Inspirated on KVM
Inspirated on Internet Explorer 6

From now on, I won’t have to boot to Windows to check my IE rendering bug fixes. Sound problems have also been fixed by passing the -soundhw es1370 flag to QEMU.

Things are perfect for now. My next aim would be to install different operating systems, virtualize them simultaneously and show each instance running a different side of the desktop cube on Beryl. Something tells me that it would be one of the most kick-ass screenshots of my entire life.

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March 17, 2007

Beryl 0.2.0 released

Filed under: Blog — krkhan @ 9:36 pm

A new version version has been released for everyone’s favorite hardware accelerated window manager. New features include window thumbnail generation in the taskbar, an opacify plugin (making all other windows transparent while mouse is hovering above one) and a rewritten (relatively) more user-friendly settings manager.

Beryl Window Thumbnails Beryl Settings Manager
Taskbar window thumbnail generation and the new settings manager

The new settings manager can still be quite perplexing for newbies, but at least steps in right directions are being taken. Resizing windows has also been improved a little bit (my X server doesn’t crash whenever I attempt it). As far as I can tell, Compiz’s days of glory are almost over, Beryl has just got too much open-source-ness to be rivaled by a cathedral project.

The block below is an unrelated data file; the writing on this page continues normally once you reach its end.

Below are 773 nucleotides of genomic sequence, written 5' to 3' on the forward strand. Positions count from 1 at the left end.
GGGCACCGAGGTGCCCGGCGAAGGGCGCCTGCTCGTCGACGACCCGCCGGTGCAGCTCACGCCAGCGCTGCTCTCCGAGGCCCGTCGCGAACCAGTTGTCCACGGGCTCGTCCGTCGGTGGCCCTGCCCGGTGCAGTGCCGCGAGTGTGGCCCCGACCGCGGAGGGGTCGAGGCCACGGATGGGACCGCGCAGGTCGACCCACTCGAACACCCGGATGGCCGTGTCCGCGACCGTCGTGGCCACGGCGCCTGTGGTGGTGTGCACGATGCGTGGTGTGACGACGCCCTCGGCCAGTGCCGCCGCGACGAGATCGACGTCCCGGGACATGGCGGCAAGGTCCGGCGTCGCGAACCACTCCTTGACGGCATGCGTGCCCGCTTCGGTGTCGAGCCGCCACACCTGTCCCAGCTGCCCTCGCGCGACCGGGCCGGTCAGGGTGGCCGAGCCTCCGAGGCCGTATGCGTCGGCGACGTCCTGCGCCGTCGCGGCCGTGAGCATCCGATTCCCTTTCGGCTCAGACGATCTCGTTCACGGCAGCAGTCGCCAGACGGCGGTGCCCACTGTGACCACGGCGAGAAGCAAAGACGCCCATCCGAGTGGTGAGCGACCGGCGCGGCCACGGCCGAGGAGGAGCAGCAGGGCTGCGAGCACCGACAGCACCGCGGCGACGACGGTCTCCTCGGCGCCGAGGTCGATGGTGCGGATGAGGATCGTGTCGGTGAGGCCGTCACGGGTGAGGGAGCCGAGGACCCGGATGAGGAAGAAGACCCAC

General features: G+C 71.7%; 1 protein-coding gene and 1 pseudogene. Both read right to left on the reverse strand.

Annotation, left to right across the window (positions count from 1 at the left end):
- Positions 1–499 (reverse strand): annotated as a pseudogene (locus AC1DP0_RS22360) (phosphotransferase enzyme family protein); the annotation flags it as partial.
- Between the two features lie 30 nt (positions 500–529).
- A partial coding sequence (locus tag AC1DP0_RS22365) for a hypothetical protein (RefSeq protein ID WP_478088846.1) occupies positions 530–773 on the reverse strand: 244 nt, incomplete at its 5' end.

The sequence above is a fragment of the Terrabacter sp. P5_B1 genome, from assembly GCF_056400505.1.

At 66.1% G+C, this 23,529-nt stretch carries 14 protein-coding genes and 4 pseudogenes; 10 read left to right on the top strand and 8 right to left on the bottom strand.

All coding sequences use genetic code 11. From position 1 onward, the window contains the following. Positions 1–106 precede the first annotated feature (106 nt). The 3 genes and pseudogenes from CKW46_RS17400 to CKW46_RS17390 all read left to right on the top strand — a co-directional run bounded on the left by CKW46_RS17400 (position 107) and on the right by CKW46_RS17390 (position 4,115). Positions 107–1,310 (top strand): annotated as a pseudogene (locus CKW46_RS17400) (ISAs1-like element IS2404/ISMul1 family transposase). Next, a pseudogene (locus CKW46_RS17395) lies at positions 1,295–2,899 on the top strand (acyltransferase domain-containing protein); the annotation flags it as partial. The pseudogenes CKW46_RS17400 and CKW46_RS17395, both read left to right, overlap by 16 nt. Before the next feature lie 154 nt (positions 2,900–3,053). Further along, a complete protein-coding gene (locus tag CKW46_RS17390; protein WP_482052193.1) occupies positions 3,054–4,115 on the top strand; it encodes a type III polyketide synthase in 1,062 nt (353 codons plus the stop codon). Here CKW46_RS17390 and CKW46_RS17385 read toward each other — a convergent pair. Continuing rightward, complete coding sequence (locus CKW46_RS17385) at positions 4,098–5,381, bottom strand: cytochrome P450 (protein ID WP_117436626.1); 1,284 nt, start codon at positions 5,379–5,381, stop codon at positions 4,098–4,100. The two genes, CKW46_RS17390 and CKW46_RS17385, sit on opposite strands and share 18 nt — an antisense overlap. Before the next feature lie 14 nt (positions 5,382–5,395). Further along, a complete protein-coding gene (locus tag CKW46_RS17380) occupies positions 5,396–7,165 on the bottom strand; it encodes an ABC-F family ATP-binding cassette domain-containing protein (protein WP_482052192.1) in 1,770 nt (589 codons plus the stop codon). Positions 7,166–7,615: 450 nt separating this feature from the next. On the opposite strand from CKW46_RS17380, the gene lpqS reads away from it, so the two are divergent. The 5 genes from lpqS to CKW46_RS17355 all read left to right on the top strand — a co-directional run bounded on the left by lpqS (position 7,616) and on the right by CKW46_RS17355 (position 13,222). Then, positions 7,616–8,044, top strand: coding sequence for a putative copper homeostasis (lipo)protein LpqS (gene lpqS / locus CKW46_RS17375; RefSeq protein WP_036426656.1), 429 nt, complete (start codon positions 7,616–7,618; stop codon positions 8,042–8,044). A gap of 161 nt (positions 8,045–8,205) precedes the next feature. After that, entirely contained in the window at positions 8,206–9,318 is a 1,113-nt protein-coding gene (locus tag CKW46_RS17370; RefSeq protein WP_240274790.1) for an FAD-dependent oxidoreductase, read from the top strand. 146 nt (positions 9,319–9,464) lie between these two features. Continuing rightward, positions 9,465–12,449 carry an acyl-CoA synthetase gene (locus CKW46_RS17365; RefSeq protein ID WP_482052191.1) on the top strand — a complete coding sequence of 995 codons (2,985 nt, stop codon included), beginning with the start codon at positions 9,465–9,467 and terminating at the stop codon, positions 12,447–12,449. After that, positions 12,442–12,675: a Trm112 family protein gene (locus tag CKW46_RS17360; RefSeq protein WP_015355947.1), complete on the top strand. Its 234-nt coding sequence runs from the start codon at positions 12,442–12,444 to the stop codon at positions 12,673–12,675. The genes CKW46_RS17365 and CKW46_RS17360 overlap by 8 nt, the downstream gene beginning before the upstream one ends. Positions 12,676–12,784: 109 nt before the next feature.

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Summer of Code application submitted for Fedora

Filed under: Blog — krkhan @ 1:45 pm

While going through the list of mentoring organizations last night, I realized that there was another software present in them which was dearly loved and efficiently understood by me at the same time. Yup, it’s my favorite distribution — Fedora. I’ve just submitted my application for creating an online reference manual browser which would be able to display info/man pages in hierarchical order of Fedora releases as well as allow its users to perform boolean searches in particular fields.

Summarizing my GSoC attempts so far, I’ve submitted two applications for projects with WordPress and Fedora respectively. The former is essential for my everyday blogging, whereas the latter was once essential for my everyday computing (but even though I use Fedora sparingly these days, I keep myself updated with all of its latest developments and happenings).

Although I can submit 18 more applications before 24th March, I believe in quality being superior to quantity. So this will be all from me for this summer — if neither of my applications get accepted, I’ll just keep improving my skills and try again in the next one.

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March 16, 2007

Summer of Code now accepting student applications

Filed under: Blog — krkhan @ 1:44 pm

Things are finally in motion. I’m keeping my fingers crossed as I’m going to submit an application for a project based on the very same blogging engine that runs this site i.e. WordPress. My aim would be to implement an easier and efficient upgrading system in WP’s administration dashboard. I will submit my application within the next few days and keep updating my blog with its status.

Quite ironically, the news of GSoC’s opening reached me on the very same day of my web-hosting company losing all my blog posts and videos of the last three weeks. Sometimes it’s confusing when you receive good news immediately after an extremely bad one. Nevertheless, let’s hope that the good one becomes even better on 9th April — I’ll have plenty of stuff to blog about if it does.